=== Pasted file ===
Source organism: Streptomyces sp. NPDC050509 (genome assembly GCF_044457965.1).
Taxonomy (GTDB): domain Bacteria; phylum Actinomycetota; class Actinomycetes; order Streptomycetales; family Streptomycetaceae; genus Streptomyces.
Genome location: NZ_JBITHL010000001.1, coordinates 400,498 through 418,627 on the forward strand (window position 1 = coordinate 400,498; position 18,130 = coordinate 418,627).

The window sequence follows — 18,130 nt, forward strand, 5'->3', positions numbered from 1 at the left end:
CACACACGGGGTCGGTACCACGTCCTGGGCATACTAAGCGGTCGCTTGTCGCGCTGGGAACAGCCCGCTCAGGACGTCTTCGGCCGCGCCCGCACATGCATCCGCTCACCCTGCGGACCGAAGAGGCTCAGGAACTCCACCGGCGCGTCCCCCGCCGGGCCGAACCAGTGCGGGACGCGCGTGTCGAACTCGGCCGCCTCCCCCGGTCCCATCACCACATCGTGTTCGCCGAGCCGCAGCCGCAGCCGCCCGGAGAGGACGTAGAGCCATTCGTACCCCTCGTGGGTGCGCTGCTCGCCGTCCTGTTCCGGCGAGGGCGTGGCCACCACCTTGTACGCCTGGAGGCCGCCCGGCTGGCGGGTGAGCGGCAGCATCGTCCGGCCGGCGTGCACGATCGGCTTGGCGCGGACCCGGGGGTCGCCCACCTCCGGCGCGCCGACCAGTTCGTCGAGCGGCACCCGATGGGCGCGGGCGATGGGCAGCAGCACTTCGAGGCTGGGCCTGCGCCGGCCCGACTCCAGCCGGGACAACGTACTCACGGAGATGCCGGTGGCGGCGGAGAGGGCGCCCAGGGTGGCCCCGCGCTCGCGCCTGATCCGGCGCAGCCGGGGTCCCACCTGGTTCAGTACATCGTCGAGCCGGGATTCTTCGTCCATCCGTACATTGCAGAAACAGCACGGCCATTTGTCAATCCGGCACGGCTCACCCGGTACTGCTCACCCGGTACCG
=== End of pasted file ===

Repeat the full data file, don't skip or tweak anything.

Source organism: Streptomyces sp. NPDC050509 (genome assembly GCF_044457965.1).
Taxonomy (GTDB): domain Bacteria; phylum Actinomycetota; class Actinomycetes; order Streptomycetales; family Streptomycetaceae; genus Streptomyces.
Genome location: NZ_JBITHL010000001.1, coordinates 400,498 through 418,627 on the forward strand (window position 1 = coordinate 400,498; position 18,130 = coordinate 418,627).

The window sequence follows — 18,130 nt, forward strand, 5'->3', positions numbered from 1 at the left end:
CACACACGGGGTCGGTACCACGTCCTGGGCATACTAAGCGGTCGCTTGTCGCGCTGGGAACAGCCCGCTCAGGACGTCTTCGGCCGCGCCCGCACATGCATCCGCTCACCCTGCGGACCGAAGAGGCTCAGGAACTCCACCGGCGCGTCCCCCGCCGGGCCGAACCAGTGCGGGACGCGCGTGTCGAACTCGGCCGCCTCCCCCGGTCCCATCACCACATCGTGTTCGCCGAGCCGCAGCCGCAGCCGCCCGGAGAGGACGTAGAGCCATTCGTACCCCTCGTGGGTGCGCTGCTCGCCGTCCTGTTCCGGCGAGGGCGTGGCCACCACCTTGTACGCCTGGAGGCCGCCCGGCTGGCGGGTGAGCGGCAGCATCGTCCGGCCGGCGTGCACGATCGGCTTGGCGCGGACCCGGGGGTCGCCCACCTCCGGCGCGCCGACCAGTTCGTCGAGCGGCACCCGATGGGCGCGGGCGATGGGCAGCAGCACTTCGAGGCTGGGCCTGCGCCGGCCCGACTCCAGCCGGGACAACGTACTCACGGAGATGCCGGTGGCGGCGGAGAGGGCGCCCAGGGTGGCCCCGCGCTCGCGCCTGATCCGGCGCAGCCGGGGTCCCACCTGGTTCAGTACATCGTCGAGCCGGGATTCTTCGTCCATCCGTACATTGCAGAAACAGCACGGCCATTTGTCAATCCGGCACGGCTCACCCGGTACTGCTCACCCGGTACCG